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Montevideo, January 23rd 2018 - 03:42 UTC

Opposition parties will be barred from 2018 presidential vote, Maduro anticipates

Monday, December 11th 2017 - 09:30 UTC
Full article 10 comments
Key figures who have led street protests against Maduro's rule such as Henrique Capriles, Leopoldo Lopez and others, will be barred from the presidential election Key figures who have led street protests against Maduro's rule such as Henrique Capriles, Leopoldo Lopez and others, will be barred from the presidential election
”If they don't want elections, what are they doing? What's the alternative? (Civil) war?” the president asked, visibly angry. ”If they don't want elections, what are they doing? What's the alternative? (Civil) war?” the president asked, visibly angry.
While municipal elections were under way across the country, the Maduro clearly had his mind on the 2018 presidential race in which he plans to seek reelection While municipal elections were under way across the country, the Maduro clearly had his mind on the 2018 presidential race in which he plans to seek reelection

President Nicolas Maduro announced Sunday that leading opposition parties will be barred from taking part in next year's presidential vote after they boycotted mayoral polls, in a move set to further consolidate his grip on power. That includes the groups of key figures who have led street protests against his rule such as Henrique Capriles, Leopoldo Lopez and others, Maduro told reporters after casting his vote in the municipal polls.

 “That's what the National Constituent Assembly set out,” he said, referring to a controversial Maduro-allied special powers legislature whose legitimacy has been questioned by many in the international community.

”If they don't want elections, what are they doing? What's the alternative? (Civil) war?” the president asked, visibly angry.

While municipal elections were under way across the country, the Maduro clearly had his mind on the 2018 presidential race in which he plans to seek reelection -- despite an approval rating of around 30%.

Crisis-weary voters meanwhile appeared to be staying away in droves from mayoral elections that the opposition is already boycotting. A few hours after polling stations were supposed to open, 98% of the 14,000 facilities were up and running, according to the National Election Board (CNE).

Yet turnout in many places appeared to be light, and in others extremely so.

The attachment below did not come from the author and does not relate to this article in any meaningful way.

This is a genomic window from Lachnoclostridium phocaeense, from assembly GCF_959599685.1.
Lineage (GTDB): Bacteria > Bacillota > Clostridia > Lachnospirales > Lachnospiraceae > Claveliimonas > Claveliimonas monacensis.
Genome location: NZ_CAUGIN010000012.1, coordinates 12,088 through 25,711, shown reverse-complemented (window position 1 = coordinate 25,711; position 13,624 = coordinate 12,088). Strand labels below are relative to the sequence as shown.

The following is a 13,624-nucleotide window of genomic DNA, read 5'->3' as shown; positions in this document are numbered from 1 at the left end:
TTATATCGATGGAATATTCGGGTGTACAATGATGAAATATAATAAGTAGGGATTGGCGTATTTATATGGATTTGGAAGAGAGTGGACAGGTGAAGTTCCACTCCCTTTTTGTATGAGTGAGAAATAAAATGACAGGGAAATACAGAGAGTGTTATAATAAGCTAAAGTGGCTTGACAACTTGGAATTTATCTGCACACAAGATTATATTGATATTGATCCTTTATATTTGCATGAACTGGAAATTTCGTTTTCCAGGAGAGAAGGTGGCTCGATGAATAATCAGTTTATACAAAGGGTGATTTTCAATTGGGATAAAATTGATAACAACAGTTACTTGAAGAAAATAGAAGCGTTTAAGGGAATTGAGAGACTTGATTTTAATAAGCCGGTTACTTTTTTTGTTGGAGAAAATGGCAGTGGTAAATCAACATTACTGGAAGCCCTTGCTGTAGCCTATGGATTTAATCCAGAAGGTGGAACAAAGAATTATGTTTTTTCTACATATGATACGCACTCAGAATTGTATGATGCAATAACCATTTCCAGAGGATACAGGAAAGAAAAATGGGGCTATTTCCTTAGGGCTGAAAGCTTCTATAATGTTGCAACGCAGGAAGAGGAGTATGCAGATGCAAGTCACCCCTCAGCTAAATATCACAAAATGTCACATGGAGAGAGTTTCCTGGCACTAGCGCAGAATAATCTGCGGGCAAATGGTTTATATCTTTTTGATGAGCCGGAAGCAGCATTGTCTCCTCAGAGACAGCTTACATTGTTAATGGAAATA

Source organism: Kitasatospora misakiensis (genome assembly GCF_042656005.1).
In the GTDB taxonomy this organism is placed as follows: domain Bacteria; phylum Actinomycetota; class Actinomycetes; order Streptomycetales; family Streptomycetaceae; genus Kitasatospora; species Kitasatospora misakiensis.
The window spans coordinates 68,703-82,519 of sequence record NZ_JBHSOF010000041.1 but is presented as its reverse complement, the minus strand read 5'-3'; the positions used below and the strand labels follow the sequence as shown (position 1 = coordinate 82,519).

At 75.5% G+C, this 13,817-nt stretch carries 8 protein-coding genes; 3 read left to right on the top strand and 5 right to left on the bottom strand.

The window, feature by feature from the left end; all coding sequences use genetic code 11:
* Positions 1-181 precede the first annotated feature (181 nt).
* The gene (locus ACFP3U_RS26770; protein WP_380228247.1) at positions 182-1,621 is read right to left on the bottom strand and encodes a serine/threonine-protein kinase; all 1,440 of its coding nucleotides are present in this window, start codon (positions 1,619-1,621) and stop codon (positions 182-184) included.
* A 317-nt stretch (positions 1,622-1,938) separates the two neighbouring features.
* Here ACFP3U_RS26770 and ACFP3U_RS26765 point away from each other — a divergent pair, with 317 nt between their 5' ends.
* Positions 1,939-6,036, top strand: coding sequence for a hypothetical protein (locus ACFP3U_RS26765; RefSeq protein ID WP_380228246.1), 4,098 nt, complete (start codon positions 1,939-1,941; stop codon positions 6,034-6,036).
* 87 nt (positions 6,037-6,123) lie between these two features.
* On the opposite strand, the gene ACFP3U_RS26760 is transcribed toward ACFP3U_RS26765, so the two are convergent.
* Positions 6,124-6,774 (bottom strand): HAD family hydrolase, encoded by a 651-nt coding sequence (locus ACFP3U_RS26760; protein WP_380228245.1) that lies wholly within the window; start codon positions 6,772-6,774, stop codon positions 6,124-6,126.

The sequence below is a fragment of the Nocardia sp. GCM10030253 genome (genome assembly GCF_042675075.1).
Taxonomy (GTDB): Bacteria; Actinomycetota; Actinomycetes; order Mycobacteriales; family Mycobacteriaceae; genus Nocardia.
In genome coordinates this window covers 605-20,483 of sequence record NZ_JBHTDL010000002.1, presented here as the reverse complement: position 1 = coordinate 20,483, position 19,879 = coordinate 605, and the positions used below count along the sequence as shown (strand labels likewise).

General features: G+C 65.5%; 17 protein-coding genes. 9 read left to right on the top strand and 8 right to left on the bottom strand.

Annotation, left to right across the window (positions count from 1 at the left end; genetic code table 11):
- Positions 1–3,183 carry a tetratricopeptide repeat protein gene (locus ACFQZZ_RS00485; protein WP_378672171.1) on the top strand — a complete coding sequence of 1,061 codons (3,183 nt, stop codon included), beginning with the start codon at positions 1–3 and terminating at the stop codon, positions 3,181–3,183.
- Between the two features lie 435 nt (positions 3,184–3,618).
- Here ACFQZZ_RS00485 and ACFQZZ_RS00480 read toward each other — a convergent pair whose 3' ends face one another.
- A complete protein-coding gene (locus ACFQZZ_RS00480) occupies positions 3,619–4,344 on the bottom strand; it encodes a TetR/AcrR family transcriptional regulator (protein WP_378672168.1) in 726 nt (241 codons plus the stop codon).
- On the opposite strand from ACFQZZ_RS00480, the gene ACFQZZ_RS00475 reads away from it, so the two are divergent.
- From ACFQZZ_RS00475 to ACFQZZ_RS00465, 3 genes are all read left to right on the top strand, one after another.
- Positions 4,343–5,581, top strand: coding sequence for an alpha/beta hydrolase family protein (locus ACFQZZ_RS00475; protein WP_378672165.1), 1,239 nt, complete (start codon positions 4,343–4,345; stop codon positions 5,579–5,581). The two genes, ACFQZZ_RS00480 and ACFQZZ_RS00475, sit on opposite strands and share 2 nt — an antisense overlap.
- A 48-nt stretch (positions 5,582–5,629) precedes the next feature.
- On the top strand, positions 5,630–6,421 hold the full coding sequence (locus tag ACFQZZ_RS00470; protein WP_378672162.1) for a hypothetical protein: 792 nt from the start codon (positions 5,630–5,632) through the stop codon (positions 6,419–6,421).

In terms of politics, the local election stakes might seem low. Yet a failure in municipal votes could be seen by many a sign the government had lost the support of the massive lower-income base it relies on to stay in power and in charge of the state led economy.

Luis Emilio Rondon, a member of the electoral board, said that there were some irregularities involving pro-government candidates who are running some polling stations. He did not immediately say where, or address the extent of the issue.

But voting “cannot be restricted, obligatory, or supervised by people with political interests” therein, Rondon told reporters.

He also said he had had reports that in some polling stations run by the ruling PSUV, officials were making sure that those who have a special social benefits card get out to cast their votes. He said some of these voters' “Fatherland Card,” an electronic card that helps them get scarce food and medicine, was being scanned.

Categories: Politics, Venezuela.

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  • DemonTree

    Wow. Maduro is planning Soviet-style show elections and he's still 6 times as popular as Temer.

    Also, what's wrong with cardboard polling booths? Seems they would do the job of providing privacy perfectly adequately. There's a lot of really serious problems in this election to complain about.

    Dec 11th, 2017 - 09:40 pm +1
  • DemonTree

    I thought he meant the thing Maduro is standing behind in the picture. It looks like an unfolded cardboard box. I don't see a problem with using cardboard for privacy, it's opaque which is the important thing, and that's the least of their problems anyway.

    How do you vote in Brazil? Paper ballots? Do you have to show ID?

    Dec 12th, 2017 - 10:53 pm +1
  • DemonTree

    @JB
    I never understood why countries would adopt those electronic machines when they seem to make fraud so easy. I've seen lots of Americans complaining about them too.

    We still vote the old fashioned way by putting a cross on a piece of paper, and to vote you must be registered and give your name and address at the polling station, but no ID is required. We don't have a national ID card anyway.

    Even so, it's thought most of the electoral fraud in the UK is due to postal voting.

    Dec 15th, 2017 - 07:07 pm +1
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